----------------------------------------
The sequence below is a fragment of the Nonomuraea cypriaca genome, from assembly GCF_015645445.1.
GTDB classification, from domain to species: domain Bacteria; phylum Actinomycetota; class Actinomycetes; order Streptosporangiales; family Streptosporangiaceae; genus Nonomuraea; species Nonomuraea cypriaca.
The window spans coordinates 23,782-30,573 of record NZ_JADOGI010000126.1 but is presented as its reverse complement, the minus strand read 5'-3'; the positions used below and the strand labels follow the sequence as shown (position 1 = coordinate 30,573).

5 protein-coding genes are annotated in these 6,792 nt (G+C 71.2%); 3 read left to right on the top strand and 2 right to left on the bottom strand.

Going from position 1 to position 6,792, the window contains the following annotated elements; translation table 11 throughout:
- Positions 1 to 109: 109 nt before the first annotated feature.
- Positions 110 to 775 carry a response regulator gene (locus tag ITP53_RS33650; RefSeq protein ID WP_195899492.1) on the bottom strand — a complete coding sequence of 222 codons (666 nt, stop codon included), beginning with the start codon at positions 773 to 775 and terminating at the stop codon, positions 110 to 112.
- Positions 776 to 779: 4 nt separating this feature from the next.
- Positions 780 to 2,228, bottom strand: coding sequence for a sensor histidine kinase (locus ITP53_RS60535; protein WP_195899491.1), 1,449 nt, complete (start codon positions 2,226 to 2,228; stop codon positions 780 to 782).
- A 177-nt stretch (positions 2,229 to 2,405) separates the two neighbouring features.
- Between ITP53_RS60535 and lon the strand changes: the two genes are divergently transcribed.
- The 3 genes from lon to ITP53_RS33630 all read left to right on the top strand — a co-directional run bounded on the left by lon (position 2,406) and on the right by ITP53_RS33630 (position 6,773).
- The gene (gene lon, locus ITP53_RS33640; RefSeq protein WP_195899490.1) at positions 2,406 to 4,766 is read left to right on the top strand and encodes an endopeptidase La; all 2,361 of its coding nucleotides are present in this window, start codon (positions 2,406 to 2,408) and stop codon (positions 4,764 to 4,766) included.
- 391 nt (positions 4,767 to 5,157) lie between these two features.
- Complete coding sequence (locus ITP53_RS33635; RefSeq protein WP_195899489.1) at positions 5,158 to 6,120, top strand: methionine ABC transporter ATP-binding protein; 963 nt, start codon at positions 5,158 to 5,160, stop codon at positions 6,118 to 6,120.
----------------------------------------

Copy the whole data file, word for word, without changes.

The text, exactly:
The sequence below is a fragment of the Nonomuraea cypriaca genome, from assembly GCF_015645445.1.
GTDB classification, from domain to species: domain Bacteria; phylum Actinomycetota; class Actinomycetes; order Streptosporangiales; family Streptosporangiaceae; genus Nonomuraea; species Nonomuraea cypriaca.
The window spans coordinates 23,782-30,573 of record NZ_JADOGI010000126.1 but is presented as its reverse complement, the minus strand read 5'-3'; the positions used below and the strand labels follow the sequence as shown (position 1 = coordinate 30,573).

5 protein-coding genes are annotated in these 6,792 nt (G+C 71.2%); 3 read left to right on the top strand and 2 right to left on the bottom strand.

Going from position 1 to position 6,792, the window contains the following annotated elements; translation table 11 throughout:
- Positions 1 to 109: 109 nt before the first annotated feature.
- Positions 110 to 775 carry a response regulator gene (locus tag ITP53_RS33650; RefSeq protein ID WP_195899492.1) on the bottom strand — a complete coding sequence of 222 codons (666 nt, stop codon included), beginning with the start codon at positions 773 to 775 and terminating at the stop codon, positions 110 to 112.
- Positions 776 to 779: 4 nt separating this feature from the next.
- Positions 780 to 2,228, bottom strand: coding sequence for a sensor histidine kinase (locus ITP53_RS60535; protein WP_195899491.1), 1,449 nt, complete (start codon positions 2,226 to 2,228; stop codon positions 780 to 782).
- A 177-nt stretch (positions 2,229 to 2,405) separates the two neighbouring features.
- Between ITP53_RS60535 and lon the strand changes: the two genes are divergently transcribed.
- The 3 genes from lon to ITP53_RS33630 all read left to right on the top strand — a co-directional run bounded on the left by lon (position 2,406) and on the right by ITP53_RS33630 (position 6,773).
- The gene (gene lon, locus ITP53_RS33640; RefSeq protein WP_195899490.1) at positions 2,406 to 4,766 is read left to right on the top strand and encodes an endopeptidase La; all 2,361 of its coding nucleotides are present in this window, start codon (positions 2,406 to 2,408) and stop codon (positions 4,764 to 4,766) included.
- 391 nt (positions 4,767 to 5,157) lie between these two features.
- Complete coding sequence (locus ITP53_RS33635; RefSeq protein WP_195899489.1) at positions 5,158 to 6,120, top strand: methionine ABC transporter ATP-binding protein; 963 nt, start codon at positions 5,158 to 5,160, stop codon at positions 6,118 to 6,120.